Big Oil companies have dreams of becoming Big EV.
Fossil fuel heavyweights are making investments in EV charging, battery technology, and car manufacturing.
BP recently bought $100 million worth of Tesla Superchargers for its charging network.
Even the fossil fuel industry is coming around to an electric future.
As electric vehicles go from niche to mainstream, it's clear that oil giants like Shell, BP, and Exxon Mobil want to profit off of how people get around — regardless of the fuel source.
Some are making hefty investments in charging infrastructure, a natural progression for companies that already operate thousands of gas stations. Others are also placing bets on emerging battery technologies, lithium mining, and even EV manufacturing.
European firms are leading the charge on charging, said Bruce On, a partner at EY who focuses on the energy industry. They see their vast existing footprints and understanding of the retail experience as a competitive edge, he said.
BP recently announced it would purchase $100 million worth of Tesla Superchargers, making it the first company to independently operate Elon Musk's renowned charging plugs. BP Pulse, the firm's charging business, has installed more than 27,000 charging plugs so far and aims to get to 100,000 by 2030.
Shell Recharge, the oil company's charging arm, is farther along. It operates 140,000 plugs globally and earlier this year bought Volta, a US charging provider, for $169 million. In September, it opened a massive charging hub in China with 258 stalls. For reference, charging stations in the US typically have between 4 and 12 plugs. The project was a joint effort between Shell and BYD, the leading Chinese EV company.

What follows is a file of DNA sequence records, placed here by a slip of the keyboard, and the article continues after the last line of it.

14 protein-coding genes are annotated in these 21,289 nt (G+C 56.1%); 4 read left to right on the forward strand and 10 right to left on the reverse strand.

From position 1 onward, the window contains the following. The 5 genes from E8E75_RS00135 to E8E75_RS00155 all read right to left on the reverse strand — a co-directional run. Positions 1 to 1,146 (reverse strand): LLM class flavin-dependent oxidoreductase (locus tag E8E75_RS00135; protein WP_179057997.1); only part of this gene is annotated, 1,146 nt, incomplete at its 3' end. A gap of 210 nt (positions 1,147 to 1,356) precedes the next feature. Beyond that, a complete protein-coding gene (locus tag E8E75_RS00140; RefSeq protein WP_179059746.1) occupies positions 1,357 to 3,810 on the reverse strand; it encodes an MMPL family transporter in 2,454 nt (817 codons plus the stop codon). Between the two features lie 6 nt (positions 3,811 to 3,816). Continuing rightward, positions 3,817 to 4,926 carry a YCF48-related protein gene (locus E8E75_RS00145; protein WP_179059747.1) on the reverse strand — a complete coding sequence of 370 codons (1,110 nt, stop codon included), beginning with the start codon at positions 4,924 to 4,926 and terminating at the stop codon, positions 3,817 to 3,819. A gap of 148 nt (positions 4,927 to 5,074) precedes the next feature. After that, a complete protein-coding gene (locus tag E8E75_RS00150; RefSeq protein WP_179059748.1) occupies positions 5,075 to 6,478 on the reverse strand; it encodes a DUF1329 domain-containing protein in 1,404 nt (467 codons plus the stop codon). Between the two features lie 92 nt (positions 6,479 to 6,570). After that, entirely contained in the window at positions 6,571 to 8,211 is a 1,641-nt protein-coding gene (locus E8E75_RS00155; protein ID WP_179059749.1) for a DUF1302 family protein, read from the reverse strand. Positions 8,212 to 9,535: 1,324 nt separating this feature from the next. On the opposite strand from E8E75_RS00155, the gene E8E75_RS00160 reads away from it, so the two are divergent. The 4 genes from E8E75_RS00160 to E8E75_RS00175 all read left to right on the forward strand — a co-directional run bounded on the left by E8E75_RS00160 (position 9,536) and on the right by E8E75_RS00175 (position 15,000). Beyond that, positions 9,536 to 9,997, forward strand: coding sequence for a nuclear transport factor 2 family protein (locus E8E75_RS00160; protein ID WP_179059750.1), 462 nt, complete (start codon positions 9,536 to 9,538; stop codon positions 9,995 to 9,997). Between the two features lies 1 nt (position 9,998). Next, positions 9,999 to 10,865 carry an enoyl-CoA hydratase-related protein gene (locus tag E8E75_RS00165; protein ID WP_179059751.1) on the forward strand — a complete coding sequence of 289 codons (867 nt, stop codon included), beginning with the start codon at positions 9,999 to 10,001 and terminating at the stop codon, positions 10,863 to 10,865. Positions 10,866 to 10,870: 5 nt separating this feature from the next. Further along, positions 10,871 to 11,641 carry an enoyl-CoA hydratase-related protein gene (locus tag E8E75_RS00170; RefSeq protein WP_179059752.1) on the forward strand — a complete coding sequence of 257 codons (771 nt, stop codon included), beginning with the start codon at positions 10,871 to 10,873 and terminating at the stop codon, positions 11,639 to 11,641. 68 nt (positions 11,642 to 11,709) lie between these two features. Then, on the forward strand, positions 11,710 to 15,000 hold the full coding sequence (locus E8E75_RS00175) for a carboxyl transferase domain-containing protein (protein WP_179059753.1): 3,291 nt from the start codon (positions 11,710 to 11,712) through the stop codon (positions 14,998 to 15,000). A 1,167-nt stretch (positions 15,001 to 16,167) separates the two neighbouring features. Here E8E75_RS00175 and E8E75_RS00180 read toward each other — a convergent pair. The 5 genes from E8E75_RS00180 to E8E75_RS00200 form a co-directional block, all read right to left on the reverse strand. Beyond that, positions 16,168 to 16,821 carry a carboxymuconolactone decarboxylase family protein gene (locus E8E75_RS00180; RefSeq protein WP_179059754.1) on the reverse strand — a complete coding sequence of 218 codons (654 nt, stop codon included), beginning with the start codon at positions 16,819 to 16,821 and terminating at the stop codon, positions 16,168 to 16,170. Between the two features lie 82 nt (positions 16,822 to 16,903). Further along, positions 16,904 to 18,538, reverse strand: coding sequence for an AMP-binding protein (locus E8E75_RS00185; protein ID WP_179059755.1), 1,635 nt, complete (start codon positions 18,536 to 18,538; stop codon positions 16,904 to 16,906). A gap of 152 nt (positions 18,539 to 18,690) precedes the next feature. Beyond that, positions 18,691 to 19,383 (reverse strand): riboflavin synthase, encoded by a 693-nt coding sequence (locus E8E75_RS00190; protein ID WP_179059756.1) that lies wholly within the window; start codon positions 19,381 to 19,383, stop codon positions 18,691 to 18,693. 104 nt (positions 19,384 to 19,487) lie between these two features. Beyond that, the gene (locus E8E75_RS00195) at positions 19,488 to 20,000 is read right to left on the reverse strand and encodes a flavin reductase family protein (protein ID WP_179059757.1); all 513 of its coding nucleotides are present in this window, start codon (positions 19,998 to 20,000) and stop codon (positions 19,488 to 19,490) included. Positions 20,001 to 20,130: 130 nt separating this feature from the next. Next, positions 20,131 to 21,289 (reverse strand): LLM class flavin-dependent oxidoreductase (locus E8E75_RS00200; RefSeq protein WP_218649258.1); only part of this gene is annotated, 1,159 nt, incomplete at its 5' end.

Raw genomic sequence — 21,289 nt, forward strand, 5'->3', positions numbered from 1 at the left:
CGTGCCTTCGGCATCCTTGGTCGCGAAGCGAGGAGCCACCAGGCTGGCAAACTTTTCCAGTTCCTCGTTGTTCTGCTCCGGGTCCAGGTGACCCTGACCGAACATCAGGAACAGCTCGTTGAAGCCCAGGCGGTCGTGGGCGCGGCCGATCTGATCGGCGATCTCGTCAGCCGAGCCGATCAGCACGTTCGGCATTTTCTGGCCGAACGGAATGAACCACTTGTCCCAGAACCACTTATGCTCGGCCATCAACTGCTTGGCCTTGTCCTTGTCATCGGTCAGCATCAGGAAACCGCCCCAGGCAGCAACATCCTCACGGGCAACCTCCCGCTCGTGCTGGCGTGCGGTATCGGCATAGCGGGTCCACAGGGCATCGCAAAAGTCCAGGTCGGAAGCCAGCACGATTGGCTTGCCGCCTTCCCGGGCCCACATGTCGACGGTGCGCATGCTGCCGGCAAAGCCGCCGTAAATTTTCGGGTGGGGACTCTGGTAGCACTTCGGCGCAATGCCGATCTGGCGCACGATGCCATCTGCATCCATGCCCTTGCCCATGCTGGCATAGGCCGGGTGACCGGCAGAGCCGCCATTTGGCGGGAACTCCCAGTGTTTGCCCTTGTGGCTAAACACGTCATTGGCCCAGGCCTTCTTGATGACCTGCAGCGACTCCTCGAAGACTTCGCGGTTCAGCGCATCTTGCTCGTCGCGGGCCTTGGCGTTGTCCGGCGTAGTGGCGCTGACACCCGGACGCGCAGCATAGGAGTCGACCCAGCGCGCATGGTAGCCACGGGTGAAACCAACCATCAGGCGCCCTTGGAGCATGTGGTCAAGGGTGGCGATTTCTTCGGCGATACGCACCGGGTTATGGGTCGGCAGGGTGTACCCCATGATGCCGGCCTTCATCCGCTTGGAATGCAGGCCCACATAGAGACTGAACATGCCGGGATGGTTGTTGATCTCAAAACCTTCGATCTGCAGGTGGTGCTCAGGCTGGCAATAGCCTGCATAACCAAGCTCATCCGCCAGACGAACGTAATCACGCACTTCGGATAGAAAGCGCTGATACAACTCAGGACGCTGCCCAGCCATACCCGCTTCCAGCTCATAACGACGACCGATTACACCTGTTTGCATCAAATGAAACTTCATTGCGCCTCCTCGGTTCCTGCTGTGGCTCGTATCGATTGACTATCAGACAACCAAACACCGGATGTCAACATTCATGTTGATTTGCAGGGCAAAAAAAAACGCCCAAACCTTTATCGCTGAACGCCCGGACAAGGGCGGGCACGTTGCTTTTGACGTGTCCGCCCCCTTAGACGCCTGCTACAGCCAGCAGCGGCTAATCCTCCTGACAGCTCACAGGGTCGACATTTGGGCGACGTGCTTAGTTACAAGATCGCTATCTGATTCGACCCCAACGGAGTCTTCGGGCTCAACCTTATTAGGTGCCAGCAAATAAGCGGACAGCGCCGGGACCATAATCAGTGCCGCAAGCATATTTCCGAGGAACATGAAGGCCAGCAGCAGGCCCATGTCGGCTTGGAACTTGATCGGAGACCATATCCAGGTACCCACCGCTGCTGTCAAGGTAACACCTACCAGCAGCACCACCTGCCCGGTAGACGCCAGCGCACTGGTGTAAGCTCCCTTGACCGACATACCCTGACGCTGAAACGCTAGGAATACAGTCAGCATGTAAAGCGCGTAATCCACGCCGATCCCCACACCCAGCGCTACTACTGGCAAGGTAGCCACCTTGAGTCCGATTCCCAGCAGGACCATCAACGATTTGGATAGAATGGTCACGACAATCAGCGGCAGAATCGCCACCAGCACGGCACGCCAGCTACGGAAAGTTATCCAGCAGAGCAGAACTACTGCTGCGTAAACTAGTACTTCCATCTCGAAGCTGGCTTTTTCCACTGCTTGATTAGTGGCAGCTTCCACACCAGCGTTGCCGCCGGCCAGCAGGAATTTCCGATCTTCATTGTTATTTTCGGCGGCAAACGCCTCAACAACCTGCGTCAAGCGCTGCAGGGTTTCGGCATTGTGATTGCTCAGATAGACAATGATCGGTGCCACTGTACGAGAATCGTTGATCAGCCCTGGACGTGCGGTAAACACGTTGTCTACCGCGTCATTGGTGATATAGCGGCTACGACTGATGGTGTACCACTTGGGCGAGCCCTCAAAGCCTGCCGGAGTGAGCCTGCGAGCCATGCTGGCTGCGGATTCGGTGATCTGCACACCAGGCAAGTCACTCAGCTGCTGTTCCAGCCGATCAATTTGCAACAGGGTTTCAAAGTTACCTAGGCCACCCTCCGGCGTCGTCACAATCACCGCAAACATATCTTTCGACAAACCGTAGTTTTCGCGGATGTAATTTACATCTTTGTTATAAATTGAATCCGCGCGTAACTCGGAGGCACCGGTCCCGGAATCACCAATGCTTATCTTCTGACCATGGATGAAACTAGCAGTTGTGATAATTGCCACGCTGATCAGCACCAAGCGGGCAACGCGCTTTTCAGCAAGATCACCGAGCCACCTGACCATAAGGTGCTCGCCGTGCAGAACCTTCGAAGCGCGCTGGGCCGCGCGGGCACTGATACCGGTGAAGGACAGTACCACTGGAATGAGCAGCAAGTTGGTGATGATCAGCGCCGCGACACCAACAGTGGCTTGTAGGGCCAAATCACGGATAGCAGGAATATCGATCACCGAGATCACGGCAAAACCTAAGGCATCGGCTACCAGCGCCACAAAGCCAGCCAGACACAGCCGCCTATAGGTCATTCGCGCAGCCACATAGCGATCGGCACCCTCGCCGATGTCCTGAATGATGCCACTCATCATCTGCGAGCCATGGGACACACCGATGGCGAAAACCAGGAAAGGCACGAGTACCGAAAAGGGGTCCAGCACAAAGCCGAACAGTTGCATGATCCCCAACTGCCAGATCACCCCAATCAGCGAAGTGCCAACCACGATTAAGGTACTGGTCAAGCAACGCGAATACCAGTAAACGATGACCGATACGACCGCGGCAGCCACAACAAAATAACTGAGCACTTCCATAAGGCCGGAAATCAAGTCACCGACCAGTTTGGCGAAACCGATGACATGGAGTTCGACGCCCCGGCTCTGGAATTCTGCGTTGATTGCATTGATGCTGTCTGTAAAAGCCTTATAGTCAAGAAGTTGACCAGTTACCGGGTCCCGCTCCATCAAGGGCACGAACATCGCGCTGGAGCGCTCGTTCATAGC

Big Oil is also getting into batteries, the backbone of the auto industry's electric transformation. Koch Industries, for example, has spent hundreds of millions of dollars funding companies throughout the battery supply chain, The Wall Street Journal reported.
US firms are less keen on charging and more interested in doing what they do best: getting raw materials out of the ground, On said. Exxon Mobil bought up 120,000 acres of land in Arkansas earlier this year with plans to extract and process lithium, a key material in lithium-ion EV batteries, The Journal reported. Chevron is also considering lithium mining.
Oil drilling can produce lithium-rich brine as a byproduct, which has historically been ignored. As EVs boom and the US government pushes to develop a domestic supply chain for battery materials, it makes sense that oil producers see new opportunities.
Saudi Arabia, the world's biggest oil exporter, has invested billions in EV manufacturing. It has a controlling stake in Lucid Motors, a California-based EV startup. It recently partnered with Foxconn (the iPhone maker with EV ambitions) to launch a homegrown EV brand called Ceer Motors.
Are we heading toward a future where the same companies that drove the combustion era dominate the world of EVs? We'll have to wait and see.
Read the original article on Business Insider